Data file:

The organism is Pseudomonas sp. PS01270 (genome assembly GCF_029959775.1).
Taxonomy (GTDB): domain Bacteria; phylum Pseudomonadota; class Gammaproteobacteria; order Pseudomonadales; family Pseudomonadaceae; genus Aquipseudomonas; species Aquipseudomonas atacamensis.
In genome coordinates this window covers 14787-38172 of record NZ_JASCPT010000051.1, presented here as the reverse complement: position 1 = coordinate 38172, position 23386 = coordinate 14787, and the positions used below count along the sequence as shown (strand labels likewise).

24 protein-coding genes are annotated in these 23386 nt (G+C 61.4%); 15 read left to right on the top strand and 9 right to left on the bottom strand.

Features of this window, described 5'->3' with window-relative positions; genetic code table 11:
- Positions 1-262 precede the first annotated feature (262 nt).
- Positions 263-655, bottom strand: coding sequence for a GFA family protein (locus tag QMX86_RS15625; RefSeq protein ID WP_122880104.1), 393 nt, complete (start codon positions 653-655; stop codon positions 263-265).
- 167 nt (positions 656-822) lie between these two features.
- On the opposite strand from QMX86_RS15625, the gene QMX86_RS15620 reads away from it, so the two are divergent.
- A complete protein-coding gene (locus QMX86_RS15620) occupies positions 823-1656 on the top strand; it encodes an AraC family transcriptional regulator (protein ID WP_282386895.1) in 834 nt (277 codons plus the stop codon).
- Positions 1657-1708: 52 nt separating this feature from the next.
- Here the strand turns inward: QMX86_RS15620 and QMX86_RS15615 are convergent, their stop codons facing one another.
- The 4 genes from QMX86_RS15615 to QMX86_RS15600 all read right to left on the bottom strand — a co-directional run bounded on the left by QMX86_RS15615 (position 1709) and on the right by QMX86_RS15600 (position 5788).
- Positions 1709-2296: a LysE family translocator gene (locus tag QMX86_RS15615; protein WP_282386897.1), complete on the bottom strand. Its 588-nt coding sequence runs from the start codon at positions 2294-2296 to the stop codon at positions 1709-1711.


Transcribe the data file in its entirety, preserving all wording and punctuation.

The organism is Pseudomonas sp. PS01270 (genome assembly GCF_029959775.1).
Taxonomy (GTDB): domain Bacteria; phylum Pseudomonadota; class Gammaproteobacteria; order Pseudomonadales; family Pseudomonadaceae; genus Aquipseudomonas; species Aquipseudomonas atacamensis.
In genome coordinates this window covers 14787-38172 of record NZ_JASCPT010000051.1, presented here as the reverse complement: position 1 = coordinate 38172, position 23386 = coordinate 14787, and the positions used below count along the sequence as shown (strand labels likewise).

24 protein-coding genes are annotated in these 23386 nt (G+C 61.4%); 15 read left to right on the top strand and 9 right to left on the bottom strand.

Features of this window, described 5'->3' with window-relative positions; genetic code table 11:
- Positions 1-262 precede the first annotated feature (262 nt).
- Positions 263-655, bottom strand: coding sequence for a GFA family protein (locus tag QMX86_RS15625; RefSeq protein ID WP_122880104.1), 393 nt, complete (start codon positions 653-655; stop codon positions 263-265).
- 167 nt (positions 656-822) lie between these two features.
- On the opposite strand from QMX86_RS15625, the gene QMX86_RS15620 reads away from it, so the two are divergent.
- A complete protein-coding gene (locus QMX86_RS15620) occupies positions 823-1656 on the top strand; it encodes an AraC family transcriptional regulator (protein ID WP_282386895.1) in 834 nt (277 codons plus the stop codon).
- Positions 1657-1708: 52 nt separating this feature from the next.
- Here the strand turns inward: QMX86_RS15620 and QMX86_RS15615 are convergent, their stop codons facing one another.
- The 4 genes from QMX86_RS15615 to QMX86_RS15600 all read right to left on the bottom strand — a co-directional run bounded on the left by QMX86_RS15615 (position 1709) and on the right by QMX86_RS15600 (position 5788).
- Positions 1709-2296: a LysE family translocator gene (locus tag QMX86_RS15615; protein WP_282386897.1), complete on the bottom strand. Its 588-nt coding sequence runs from the start codon at positions 2294-2296 to the stop codon at positions 1709-1711.